Book Chat’s Rating: ∗∗∗∗/5
I attempted to write this review in rhymes
But after a few tries I thought it would be a crime
My hubby said I don’t know a thing about rap
But hey, if they can rap about garbage bags
I can write about anything without feeling like crap.
The story is about 13-yo twin brothers
Who have their feuds about some crossovers
In a court of basketball they soon discover
Sometimes there is no winning even when the game is over.
Okie, well, that’s all the rhymes I can think of… It really was a fun and quick read. From the start of the book, I can already hear the music slamming with the poetic writing. The brothers, JB and Josh, aka, Filthy McNasty, through the course of the book, learned the 10 Rules of basketballs and 12 important words of their lives. Their mom is the school principal and their dad is an former basketball star. I can’t say if that is a typical African-American family but I can tell that they do not speak like the “rappers” we usually see on TV.
I’ve recently read quite some YA books and found that they were at some point, all trying to push some new vocabularies to the readers. I like that aspect and it makes me wonder why children books in Vietnamese aren’t written more that way. I particularly like the part when Dad and Filthy talked just by questioning each other. Sometimes you don’t really need answers you just need your questions to be heard.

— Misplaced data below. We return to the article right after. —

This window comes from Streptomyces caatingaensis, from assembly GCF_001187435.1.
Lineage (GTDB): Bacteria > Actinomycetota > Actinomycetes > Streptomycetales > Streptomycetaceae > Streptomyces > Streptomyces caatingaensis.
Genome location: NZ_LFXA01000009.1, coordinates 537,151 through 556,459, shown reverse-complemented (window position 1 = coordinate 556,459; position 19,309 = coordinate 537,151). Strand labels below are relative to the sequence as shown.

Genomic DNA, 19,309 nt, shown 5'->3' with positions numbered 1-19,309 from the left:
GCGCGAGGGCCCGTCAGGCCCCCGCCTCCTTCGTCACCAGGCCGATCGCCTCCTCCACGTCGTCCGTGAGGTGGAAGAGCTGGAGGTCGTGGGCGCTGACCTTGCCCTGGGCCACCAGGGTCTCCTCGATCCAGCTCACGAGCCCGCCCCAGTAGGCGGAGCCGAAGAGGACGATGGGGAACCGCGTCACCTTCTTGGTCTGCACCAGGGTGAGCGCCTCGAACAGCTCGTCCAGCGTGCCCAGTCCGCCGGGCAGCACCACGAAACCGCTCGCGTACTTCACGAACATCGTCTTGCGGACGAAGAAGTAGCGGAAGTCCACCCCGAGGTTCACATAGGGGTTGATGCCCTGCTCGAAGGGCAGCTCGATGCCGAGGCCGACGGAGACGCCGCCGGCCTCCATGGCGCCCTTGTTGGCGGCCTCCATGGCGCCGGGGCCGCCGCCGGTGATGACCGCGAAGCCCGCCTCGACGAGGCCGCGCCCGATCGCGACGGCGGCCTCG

Have you been practicing your free throw?
Why didn’t you go to the doctore when Mom asked you?
When is the game?
Why didn’t you ever take us fishing?
Does your brother still have a girlfriend?
Are you going to die?
Some say the book also deal subtly with racial issue, I didn’t notice (in fact did not believe) that being pulled over for a broken taillight or when momma Bell warning Filthy that young men with bad temper may not do them any good as signs of pushing social agenda. Although when people want to push their agenda, they can read into many things. I do hope this book is not another book about race, because for all I see, it’s about family, athleticism, friendship and brotherhood.
Photo Credit: Book stock cover
Hardcover, 237 pp.
Published March 18th 2014 by Harcourt Brace and Company (first published January 1st 2014)
Literary awards: Newbery Medal (2015), Dorothy Canfield Fisher Children’s Book Award Nominee (2016), Coretta Scott King Award for Author Honor (2015), Charlotte Huck Honor Book (2015)
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